Computer Associates has announced a new version of its system monitoring software, Unicenter TND, that includes neural network technology.
TND (The Next Dimension) will allow users to track backwards and forwards in time in order to find the source of system errors, and forecast system failures. Neural network agents, dubbed neugents, will learn characteristic system behaviour and predict and resolve problems before they arise, according to CA.
"If you boot your system neugents would see the erratic behaviour of certain devices, but recognise it as normal behaviour in the context of the whole system," explained J. P. Corriveau, senior vice president of CA's technology integration group. "In current management tools there's no way to write that."
Built on the Jasmine object repository for the management of time-series objects, TND will include Unicenter's three dimensional Real World Interface with an added VCR-like panel that allows users to scroll forwards and backwards in time to analyse and predict system problems.
However, Robert Anderson, research director with the Gartner Group, said it could take a while for TND to take off. "Big business will be prepared to spend money on the disk space and bandwidth needed to implement this software in an world wide enterprise, but it could be 18 months before the industry figures out how to do it," he argued.
James Moir, principle systems engineer with Pilkington Optronics and chairman of the UK Unicenter user group, agreed. "I do not see a large take-up at first but it is exciting and new and it's going to be big in the future," he said.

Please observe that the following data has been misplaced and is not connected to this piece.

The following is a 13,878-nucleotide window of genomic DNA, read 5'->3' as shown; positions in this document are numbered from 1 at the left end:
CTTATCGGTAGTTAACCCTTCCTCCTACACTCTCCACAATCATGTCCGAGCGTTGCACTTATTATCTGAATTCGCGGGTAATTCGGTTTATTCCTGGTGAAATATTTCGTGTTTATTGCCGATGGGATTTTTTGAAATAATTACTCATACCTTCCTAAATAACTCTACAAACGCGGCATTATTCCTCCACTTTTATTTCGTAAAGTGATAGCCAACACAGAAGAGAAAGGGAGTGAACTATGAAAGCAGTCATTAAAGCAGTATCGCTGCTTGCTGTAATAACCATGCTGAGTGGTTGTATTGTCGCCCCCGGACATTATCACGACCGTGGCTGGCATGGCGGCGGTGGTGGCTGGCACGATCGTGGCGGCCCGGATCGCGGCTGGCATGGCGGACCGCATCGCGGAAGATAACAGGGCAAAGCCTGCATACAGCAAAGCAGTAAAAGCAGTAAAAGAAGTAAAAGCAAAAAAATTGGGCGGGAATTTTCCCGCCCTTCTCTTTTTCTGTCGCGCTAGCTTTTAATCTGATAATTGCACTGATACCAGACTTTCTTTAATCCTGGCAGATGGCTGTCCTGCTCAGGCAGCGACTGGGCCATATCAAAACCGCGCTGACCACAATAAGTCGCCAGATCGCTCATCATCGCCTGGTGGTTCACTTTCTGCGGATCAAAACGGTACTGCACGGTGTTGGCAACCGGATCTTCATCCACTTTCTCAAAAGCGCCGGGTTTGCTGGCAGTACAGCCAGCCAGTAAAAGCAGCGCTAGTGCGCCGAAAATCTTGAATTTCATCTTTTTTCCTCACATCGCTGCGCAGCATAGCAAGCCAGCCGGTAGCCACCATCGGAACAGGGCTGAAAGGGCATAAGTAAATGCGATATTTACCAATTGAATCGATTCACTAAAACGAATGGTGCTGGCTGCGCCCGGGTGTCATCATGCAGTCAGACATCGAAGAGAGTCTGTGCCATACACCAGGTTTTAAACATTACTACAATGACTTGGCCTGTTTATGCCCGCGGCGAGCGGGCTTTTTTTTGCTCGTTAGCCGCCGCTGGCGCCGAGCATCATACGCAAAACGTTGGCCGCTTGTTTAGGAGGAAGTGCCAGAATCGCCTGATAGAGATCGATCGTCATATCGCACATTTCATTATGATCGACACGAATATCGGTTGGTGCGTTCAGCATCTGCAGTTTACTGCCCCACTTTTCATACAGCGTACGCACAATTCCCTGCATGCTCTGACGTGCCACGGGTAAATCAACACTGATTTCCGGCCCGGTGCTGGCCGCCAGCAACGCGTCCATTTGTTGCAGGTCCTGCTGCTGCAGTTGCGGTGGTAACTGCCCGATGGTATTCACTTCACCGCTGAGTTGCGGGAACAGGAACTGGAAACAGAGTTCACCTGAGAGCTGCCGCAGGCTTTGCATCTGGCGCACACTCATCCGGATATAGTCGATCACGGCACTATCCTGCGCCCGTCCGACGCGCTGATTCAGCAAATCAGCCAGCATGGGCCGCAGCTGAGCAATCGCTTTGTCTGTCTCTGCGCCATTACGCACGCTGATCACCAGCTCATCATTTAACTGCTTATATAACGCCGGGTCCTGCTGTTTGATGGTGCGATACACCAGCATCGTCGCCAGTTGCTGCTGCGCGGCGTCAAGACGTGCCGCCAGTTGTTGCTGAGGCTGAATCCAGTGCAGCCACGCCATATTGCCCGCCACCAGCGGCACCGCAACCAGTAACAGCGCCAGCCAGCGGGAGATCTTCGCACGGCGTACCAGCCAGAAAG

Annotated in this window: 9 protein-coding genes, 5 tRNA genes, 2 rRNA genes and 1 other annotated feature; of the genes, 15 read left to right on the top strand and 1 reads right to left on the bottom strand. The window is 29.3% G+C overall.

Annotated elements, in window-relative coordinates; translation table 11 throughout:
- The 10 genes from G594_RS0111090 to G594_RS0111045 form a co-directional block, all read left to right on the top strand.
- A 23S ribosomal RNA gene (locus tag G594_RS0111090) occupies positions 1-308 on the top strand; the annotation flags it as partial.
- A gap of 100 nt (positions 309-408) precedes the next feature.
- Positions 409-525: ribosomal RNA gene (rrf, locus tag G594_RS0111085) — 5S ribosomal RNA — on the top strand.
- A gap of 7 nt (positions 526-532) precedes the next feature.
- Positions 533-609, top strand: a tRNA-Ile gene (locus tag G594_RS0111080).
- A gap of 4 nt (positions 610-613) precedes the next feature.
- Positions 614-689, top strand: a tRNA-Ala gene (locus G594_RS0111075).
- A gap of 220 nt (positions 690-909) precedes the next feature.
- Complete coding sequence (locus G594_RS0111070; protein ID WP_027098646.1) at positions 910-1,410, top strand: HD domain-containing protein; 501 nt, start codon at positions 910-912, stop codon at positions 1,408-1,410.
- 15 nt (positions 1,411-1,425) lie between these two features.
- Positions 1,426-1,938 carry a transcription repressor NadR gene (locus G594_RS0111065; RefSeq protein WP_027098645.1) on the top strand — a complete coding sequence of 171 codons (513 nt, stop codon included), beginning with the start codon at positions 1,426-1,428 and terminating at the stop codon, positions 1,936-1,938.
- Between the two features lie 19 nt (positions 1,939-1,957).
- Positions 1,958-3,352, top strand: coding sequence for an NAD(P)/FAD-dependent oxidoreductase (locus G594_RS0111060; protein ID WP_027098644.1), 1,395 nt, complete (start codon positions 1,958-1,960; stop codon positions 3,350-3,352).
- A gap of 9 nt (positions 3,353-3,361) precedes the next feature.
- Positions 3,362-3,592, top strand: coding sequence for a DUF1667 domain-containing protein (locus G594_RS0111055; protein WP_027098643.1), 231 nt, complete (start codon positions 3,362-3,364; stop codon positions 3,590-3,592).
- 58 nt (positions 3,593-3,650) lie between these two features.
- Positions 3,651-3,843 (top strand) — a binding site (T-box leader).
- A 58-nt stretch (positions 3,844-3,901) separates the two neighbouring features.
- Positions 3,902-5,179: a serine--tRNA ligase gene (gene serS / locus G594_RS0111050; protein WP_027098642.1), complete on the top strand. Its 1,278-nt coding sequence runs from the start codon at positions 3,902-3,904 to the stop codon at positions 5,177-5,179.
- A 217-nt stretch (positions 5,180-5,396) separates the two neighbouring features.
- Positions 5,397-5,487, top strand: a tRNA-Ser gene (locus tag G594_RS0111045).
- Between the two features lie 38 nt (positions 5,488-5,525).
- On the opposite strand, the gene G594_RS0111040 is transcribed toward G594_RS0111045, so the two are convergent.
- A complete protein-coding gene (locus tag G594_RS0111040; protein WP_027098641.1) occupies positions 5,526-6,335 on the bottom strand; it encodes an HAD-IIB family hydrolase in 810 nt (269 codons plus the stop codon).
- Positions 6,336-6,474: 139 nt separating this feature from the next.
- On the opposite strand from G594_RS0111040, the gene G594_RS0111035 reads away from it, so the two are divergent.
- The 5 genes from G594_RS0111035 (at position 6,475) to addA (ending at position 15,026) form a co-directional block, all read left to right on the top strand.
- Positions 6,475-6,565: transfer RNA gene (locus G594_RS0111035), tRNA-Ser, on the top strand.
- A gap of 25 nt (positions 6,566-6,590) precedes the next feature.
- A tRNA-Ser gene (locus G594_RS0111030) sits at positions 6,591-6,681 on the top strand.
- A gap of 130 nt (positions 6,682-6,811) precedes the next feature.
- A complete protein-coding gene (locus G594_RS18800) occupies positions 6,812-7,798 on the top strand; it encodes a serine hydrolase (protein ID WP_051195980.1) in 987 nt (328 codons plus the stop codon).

CA also announced a line of products aimed at SMEs and based on the Unicentre TNG framework. Dubbed Workgroup Edition, the 12 products range from storage management to automated software.
NT AND REAL WORLD COMBINE
Microsoft has announced that it will combine third party management applications with NT 5.0.
CA's Real World Interface, based on Unicenter TNG Framework, will use the management services and instrumentation of Windows NT, enhancing their integration into the enterprise management environment.
Real World Interface is a browser-based application that produces management views of Web-based enterprise management (WBEM) data, events and alerts.
James Eibisch, analyst with Input, said the inclusion of the Real World Interface would make Windows NT a more credible enterprise operating system.
"Microsoft had to go to someone else for this technology because it does not have the experience in multi-platform enterprise environments," he said.
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